9 ) Always upgrade to all plywood construction or at the very least make every exposed surface real plywood. Particle board cabinets have plastic pictures of wood on their sides that discolor and peal quickly.

10 ) Highly grained man made quartz and Corian countertop patterns such as the beautiful Cambria Brittanica can not be seamed inconspicuously. These type patterns only work on tops without seams.

Cambria Brittanica countertop


11 ) Never start even the demolition on a job without a completed design plan finalized. NO time is EVER saved rushing. When contractors know what the complete project entails costs are lowered and the job runs smoothly.

The people that finish first are never the ones that started first they are the ones that planned to completion first and then started. When you hear a story about a kitchen that took 6 months or a year this was the fault of the unprofessional people organizing the job.

12 ) How much cabinets cost has little to do with their durability and more to do with the cabinet lines ability to customize. Doing a simplistic design or finish in a very popular door style like a shaker style in an expensive cabinet line is often just throwing money away.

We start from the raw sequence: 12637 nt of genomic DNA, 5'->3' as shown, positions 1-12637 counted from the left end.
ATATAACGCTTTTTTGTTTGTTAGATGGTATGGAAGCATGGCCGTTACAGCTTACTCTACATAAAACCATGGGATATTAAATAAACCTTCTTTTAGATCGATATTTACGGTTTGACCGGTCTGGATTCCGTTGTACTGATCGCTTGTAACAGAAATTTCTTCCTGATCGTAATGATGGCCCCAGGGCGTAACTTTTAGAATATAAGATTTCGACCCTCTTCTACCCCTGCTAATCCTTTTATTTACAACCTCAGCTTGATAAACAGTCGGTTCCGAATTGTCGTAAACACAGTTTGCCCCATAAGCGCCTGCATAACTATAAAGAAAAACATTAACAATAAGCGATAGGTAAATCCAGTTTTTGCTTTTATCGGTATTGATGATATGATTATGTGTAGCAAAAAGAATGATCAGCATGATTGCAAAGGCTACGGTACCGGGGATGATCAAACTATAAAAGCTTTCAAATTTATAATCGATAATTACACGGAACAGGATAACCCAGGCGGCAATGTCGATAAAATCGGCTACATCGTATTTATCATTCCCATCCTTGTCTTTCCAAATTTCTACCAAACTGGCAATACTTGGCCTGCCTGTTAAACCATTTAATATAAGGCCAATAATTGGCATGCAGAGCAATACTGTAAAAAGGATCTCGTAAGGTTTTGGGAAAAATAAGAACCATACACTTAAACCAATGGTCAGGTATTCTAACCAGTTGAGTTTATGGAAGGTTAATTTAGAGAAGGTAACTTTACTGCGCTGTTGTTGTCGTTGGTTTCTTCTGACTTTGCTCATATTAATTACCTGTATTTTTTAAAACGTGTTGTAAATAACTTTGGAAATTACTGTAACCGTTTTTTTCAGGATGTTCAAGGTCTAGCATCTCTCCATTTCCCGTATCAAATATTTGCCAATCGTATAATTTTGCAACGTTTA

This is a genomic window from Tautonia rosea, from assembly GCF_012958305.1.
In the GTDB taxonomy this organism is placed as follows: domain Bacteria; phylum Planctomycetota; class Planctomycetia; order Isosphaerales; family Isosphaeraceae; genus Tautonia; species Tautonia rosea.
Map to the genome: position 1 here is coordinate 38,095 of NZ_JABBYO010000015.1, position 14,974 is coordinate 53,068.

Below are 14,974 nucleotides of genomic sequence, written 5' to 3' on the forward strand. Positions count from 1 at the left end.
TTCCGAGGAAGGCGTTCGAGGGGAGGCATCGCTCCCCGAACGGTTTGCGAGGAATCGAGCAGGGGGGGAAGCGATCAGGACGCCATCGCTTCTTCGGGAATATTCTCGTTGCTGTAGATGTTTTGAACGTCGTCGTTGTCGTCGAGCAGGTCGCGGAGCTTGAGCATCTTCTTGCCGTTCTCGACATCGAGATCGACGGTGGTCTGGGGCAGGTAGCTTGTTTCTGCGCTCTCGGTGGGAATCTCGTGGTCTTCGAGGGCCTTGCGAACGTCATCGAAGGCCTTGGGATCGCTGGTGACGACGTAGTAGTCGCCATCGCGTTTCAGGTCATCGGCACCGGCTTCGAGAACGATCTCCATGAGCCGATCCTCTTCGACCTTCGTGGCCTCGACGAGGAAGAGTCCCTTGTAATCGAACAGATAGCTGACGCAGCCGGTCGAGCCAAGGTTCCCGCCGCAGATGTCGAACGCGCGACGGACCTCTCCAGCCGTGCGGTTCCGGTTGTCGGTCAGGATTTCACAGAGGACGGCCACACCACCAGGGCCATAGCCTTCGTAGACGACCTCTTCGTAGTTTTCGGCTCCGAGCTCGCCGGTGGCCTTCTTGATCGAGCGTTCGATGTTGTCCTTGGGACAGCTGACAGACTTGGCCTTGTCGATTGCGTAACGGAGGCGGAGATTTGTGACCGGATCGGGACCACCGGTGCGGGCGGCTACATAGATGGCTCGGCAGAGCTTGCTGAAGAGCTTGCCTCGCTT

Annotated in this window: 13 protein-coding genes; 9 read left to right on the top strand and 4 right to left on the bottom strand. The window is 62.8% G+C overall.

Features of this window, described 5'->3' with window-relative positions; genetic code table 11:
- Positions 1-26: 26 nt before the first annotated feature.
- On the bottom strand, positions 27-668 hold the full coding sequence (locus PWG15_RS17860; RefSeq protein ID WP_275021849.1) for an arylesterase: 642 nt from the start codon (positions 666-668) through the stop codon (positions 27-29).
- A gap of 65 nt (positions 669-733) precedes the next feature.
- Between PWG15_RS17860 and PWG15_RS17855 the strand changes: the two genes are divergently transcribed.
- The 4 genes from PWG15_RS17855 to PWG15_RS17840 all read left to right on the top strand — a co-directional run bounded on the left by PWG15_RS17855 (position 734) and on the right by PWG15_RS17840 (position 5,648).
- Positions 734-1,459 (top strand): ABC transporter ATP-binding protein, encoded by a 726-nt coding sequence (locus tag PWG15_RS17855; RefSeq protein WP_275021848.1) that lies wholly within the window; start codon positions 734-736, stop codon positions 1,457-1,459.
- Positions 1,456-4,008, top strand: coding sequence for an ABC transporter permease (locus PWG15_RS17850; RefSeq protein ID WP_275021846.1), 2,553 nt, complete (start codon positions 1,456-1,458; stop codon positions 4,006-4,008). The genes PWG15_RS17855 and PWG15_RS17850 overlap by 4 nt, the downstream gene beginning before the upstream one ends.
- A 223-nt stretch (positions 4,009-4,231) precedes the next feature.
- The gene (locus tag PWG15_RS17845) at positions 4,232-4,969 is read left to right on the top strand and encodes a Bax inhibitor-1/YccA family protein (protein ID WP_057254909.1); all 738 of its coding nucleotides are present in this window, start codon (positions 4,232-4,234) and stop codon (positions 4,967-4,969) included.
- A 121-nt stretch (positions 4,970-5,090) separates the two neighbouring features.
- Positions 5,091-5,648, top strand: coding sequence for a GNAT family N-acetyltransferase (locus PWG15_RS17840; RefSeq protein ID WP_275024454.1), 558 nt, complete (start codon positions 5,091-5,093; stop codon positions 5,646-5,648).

13 ) Higher price level stone and man made tops, are not more durable, they cost more because of their color and pattern. In fact the higher level tops while beautiful may require more maintenance or be hard too seam.

14 ) The first constructive step in starting a kitchen project is having a professional kitchen designer measure the space. Any design work or material selections made prior to a professional kitchen designer measuring is inefficient and can lead to frustrations when surprises and problems are revealed to you by someone with more knowledge and experience .

15) The best kitchen designers will not ask for the the design you want. They will show you designs that make sense for your space and that you should at least consider. You can make changes from there to arrive at the kitchen that you want after considering what a profesional would do with your space. Saving money on material selections will make almost any design affordable. So keeping a layout the same ALMOST NEVER makes sense. It is the design itself that gives value to your home. Upgrading to professional appliances or custom styles and colors can be beautiful but the added expense is wasted if the design itself is poor.